Well, I wish I knew where it's going to end, I don't.

But look at the background first, briefly, what is Belarus?

Well, it's nine million people situated on the plains of Central Europe. It's an area that historically has been part of the Polish-Lithuanian Commonwealth for a long time. But of course, during the last few centuries, has been part of Russia or the Soviet Union. It was a fairly docile and uninteresting Soviet republic, very much destroyed in the horrors of the Second World War, where a lot of the fighting, the major fighting was on the territory of what is today Belarus, with the Holocaust and German and Soviet armies and all of those horrors, and rebuilt in Soviet style to a certain extent, if you look at Minsk. Then when the Soviet Union fell, Alexander Lukashenko, who had been running a collective farm, took over and has been running it since then. I think he was winning elections genuinely in the beginning, no question about that. But in their later decades, he has been falsifying elections and he has been ruling by repression. That works for a while and now it doesn't work any longer. He probably thought that he could repeat that performance this time. Falsification, 80%, he said. No one believes that. And then an amount of repression and then go back to business as usual. That did not work. That did not work. Things have changed.

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Carl Bildt, former Prime Minister and Foreign Minister of Sweden, shares his perspective on Europe In 60 Seconds (from Tabiano Castello in northern Italy):

What is the situation in Belarus with the opposition leader fleeing to Lithuania?

The situation is fluid and I think that while the regime hoped that significant repression would bring it under control, more than 6,000 arrested, the wave of strikes that we now see starting makes it very, very fluid situation. So, all bets are off. But they will do whatever to preserve their powers.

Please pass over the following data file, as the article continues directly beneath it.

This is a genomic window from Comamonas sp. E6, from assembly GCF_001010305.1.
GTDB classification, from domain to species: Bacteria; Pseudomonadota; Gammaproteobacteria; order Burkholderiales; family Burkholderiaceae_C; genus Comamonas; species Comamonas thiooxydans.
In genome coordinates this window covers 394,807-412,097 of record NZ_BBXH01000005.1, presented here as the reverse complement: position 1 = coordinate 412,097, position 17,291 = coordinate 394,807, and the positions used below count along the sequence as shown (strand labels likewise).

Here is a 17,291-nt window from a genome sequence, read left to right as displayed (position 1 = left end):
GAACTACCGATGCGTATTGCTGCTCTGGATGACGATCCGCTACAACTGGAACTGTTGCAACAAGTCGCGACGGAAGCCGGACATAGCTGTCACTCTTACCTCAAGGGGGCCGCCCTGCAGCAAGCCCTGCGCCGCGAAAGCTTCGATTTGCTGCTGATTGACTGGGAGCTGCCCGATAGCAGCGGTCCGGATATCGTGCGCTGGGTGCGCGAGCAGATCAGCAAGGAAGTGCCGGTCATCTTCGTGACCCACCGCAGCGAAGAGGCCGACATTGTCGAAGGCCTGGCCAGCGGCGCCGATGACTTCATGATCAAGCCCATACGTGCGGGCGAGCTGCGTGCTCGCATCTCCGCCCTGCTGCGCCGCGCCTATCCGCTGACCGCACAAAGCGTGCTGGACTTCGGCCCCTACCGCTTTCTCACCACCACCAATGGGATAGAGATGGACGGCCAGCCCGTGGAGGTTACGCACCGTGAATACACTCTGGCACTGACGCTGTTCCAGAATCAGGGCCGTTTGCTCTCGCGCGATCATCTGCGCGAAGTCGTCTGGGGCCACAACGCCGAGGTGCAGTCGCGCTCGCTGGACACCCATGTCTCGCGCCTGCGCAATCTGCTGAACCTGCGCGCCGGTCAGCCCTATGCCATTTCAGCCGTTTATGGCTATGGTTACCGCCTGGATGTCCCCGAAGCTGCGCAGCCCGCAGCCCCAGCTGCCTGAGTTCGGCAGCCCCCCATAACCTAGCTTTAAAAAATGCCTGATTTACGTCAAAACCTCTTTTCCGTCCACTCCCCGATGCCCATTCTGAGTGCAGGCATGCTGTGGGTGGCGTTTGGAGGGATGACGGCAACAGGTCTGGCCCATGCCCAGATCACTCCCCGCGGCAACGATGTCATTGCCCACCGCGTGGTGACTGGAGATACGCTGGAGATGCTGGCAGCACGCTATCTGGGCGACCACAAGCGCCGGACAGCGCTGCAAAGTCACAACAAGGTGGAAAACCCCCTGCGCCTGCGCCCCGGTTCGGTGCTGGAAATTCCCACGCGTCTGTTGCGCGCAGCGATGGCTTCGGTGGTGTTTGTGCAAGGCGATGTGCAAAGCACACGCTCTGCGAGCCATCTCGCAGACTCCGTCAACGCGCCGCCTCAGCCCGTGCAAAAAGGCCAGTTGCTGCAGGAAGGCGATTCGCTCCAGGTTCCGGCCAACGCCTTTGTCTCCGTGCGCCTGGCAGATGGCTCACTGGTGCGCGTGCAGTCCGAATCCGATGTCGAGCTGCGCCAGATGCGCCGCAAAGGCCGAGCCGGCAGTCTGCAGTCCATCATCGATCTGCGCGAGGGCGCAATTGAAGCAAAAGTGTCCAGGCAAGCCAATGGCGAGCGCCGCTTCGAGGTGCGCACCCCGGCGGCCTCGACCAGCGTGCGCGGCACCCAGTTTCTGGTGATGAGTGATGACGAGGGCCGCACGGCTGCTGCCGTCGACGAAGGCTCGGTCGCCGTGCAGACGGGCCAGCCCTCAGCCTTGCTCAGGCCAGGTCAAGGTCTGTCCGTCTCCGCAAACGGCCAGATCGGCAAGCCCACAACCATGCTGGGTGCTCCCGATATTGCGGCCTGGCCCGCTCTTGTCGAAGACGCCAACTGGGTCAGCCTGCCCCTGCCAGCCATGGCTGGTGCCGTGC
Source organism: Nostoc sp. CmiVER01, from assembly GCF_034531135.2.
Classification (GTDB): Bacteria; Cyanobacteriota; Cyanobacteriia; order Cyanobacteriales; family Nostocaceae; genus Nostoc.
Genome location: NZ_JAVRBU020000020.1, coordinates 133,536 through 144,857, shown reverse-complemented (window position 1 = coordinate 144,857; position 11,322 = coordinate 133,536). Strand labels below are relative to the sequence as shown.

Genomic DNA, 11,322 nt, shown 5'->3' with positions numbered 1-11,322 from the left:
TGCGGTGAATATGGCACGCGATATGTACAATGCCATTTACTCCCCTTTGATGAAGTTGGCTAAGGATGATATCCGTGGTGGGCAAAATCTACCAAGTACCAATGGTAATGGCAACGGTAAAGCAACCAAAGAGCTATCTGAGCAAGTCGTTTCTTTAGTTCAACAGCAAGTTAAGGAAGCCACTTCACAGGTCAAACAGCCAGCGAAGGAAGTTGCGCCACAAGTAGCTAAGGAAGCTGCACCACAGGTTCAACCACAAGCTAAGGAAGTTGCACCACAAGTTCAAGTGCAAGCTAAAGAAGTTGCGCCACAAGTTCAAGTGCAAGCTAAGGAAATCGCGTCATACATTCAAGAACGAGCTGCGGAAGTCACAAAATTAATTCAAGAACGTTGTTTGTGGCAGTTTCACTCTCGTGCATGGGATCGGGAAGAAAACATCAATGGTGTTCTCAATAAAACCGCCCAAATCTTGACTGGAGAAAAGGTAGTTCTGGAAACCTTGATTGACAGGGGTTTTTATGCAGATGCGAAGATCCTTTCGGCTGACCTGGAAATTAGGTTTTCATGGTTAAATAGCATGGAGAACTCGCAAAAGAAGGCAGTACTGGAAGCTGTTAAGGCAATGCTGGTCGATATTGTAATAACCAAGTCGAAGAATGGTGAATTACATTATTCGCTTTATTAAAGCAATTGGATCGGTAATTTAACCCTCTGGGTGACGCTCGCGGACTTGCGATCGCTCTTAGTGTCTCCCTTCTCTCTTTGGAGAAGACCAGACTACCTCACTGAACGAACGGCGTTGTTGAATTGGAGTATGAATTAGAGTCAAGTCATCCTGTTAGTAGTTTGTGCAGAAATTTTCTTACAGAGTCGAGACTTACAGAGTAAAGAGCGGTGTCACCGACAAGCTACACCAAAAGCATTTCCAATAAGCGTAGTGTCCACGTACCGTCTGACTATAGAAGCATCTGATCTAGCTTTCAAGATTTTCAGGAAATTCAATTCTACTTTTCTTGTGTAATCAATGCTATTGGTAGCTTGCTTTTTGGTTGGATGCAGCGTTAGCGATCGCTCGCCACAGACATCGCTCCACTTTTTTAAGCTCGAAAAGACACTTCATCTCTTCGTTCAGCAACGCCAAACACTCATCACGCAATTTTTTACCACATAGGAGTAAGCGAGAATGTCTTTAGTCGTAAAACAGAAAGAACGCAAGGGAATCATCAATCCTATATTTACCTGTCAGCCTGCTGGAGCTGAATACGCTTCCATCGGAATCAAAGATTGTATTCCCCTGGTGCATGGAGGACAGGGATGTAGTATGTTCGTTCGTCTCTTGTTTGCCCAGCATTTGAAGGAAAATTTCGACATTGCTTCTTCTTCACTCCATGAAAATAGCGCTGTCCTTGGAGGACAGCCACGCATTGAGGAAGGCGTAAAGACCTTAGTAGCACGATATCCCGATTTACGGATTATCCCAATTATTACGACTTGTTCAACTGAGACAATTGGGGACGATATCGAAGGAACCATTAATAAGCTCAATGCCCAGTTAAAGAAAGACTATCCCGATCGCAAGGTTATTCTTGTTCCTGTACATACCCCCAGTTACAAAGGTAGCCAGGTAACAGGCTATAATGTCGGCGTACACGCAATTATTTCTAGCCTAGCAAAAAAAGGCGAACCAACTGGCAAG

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Carl Bildt, former Prime Minister and Foreign Minister of Sweden, with the view from Europe:

How will Europe help with the catastrophe in Beirut?

You will see Europe mobilizing quite a lot of help. President Macron of France rushed there. That's natural due to the historical links between France and Lebanon, but also the European Commission and other countries are now mobilizing quite substantially. We are nearby. We have an interest in helping them.

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Carl Bildt, former Prime Minister and Foreign Minister of Sweden, with the view from Europe:

Will the recent ceasefire between Ukraine and the Russian-backed separatists lead to a solution of the conflict?

That's much too early to say. At first, it remains to be seen if this ceasefire will hold. There have been a number of ceasefires and all of them have collapsed sooner or later. We'll see first what happens with this one. Will it lead to further political talks between Kiev and Moscow, primarily? That remains to be seen. I mean, there have been no indication so far of change in the basic Russian attitude of keeping on to Donbass, the one way or the other. So, let's hope for the best but let's be rather skeptical about all that's happening.

Will the recent upsurge of coronavirus and different measures taken against it in Spain lead to a new lockdown in Europe?

No, I don't think it will. I mean, you will certainly see, as you see elsewhere, sort of outburst here and there, but I think that there are better capabilities now in Europe to localize those particular outbursts and try to contain them. So, a return to the big lockdowns that was always the beginning of the year, that is, I think, neither necessary nor likely.